Mr Sim’s personal design style is one that highlights the beauty of handcrafting. And in this case, it is his choice of using fair-faced concrete for the walls and a timber screen that has been charred black for texture. He explains that not many might accept charred timber in their home, or can accept the imperfections of fair-faced concrete. Because Mr Low understands craftsmanship, he didn’t bat an eyelid.
Mr Sim rarely designs homes personally nowadays, and Mr Low’s project is one of the few he has done.
Yet he is still sought out by clients despite the high rate of rejection. “They want something beyond what’s in the market,” he says. “There are many good architects out there doing very nice houses but I do them in a particular way that’s a bit more personal.” By that he means putting his touch on the landscaping, right down to rugs and table settings.
He may seem like a control freak, but Mr Low doesn’t think it’s overkill. “It is a shame if the interiors and exteriors don’t complement each other. So we let Boon handle everything.”
A large part of eco.id Architects’ projects are designing hotels and resorts overseas. Some of its recently completed projects include the Hard Rock Hotel Maldives, InterContinental Maldives Maamunagau and the Four Seasons Resort on Desroches Island, Seychelles.
“We were designing homes when the firm started. And when you understand how people live and you design homes well, the logical expansion is into hospitality,” says Mr Sim.
He adds the firm has been very successful designing hotels and resorts because they fully grasped the concept of identity. “You have to understand the operator’s brand identity and also the place.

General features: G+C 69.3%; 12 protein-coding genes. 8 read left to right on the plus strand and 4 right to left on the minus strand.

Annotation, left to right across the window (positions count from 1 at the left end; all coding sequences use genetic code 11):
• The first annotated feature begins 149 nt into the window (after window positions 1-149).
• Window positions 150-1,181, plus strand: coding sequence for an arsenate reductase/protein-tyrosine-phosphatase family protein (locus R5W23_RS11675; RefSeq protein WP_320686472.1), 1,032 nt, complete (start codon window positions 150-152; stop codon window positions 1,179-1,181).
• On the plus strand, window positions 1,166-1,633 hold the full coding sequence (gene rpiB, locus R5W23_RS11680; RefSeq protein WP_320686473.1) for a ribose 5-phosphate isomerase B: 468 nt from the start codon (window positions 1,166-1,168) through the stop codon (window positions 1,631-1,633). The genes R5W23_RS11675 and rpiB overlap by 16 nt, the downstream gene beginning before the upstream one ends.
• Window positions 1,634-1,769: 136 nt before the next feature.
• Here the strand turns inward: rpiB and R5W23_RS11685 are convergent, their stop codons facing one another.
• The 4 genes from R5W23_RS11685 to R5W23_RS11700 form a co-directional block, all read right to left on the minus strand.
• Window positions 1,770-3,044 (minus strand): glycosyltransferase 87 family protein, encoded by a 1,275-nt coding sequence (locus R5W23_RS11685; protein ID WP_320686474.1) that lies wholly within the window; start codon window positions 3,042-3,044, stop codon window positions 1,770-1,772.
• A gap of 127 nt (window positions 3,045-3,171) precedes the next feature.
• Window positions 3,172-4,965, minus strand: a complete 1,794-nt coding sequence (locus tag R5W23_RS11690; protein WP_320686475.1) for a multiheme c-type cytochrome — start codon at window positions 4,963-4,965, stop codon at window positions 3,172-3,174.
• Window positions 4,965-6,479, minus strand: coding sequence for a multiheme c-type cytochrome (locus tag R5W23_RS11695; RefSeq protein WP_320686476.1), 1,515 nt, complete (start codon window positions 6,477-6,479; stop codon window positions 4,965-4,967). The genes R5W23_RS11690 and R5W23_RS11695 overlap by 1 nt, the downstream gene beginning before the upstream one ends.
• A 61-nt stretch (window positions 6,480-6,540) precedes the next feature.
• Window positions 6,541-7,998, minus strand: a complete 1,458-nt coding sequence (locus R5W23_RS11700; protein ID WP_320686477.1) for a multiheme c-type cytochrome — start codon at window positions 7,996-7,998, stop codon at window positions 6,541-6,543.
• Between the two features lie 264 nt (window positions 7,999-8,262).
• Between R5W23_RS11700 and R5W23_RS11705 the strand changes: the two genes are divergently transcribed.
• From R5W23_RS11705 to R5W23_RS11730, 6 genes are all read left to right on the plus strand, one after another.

So if you are designing in Bali on a mountain top for a certain brand, you really must have a feel for the place and context,” he says. “What we build needs to sit nicely but be culturally correct as well, and that sensitivity gives that final solution to the product.”
Mr Sim says that the hospitality projects have been “great” for the firm’s growth and corporate reputation. But he recalls the early days when he would be fully involved in smaller projects.
“Now when I work on homes, it allows me to go back to my first love, where I’m very much involved in the crafting, which larger projects don’t really allow anymore. So in some ways, my career has come full circle,” he says.
Like many other industries, the firm has also felt the effects of the pandemic. Ongoing projects have stalled and new commissions have slowed down.
Mr Sim says they are taking this time to slow down and recalibrate. “We are extremely careful about the work we do now, being paid on time and making sure that the staff are productive.”
In fact, he feels happier now with the firm’s productivity and output. “I get to be involved in many things in detail now because I enjoy it, and it is also faster. I have fewer people doing the same amount of work.”
The slow down has also allowed him to pursue art. Mr Sim recently showed some giant metal and wood hand sculptures at an exhibition. He is also working on sculptures for Mr Low.
“I believe that if we age healthity, we can have multiple phases in our career,” says Mr Sim.
He is now interested in how art and architecture can be integrated, and “bring grace and beauty into spaces.”
“Working on my sculptures lets me craft visual ideas into reality,” he says. “The more I do that, the more I’m able to build things well.”
He adds, “In architecture, I always revel in the creative process like it is my very first project.
I then enjoy the anticipation and delight as the project gets completed, often finding something fresh in the result that was unforeseen.”
This article was originally posted in The Business Times.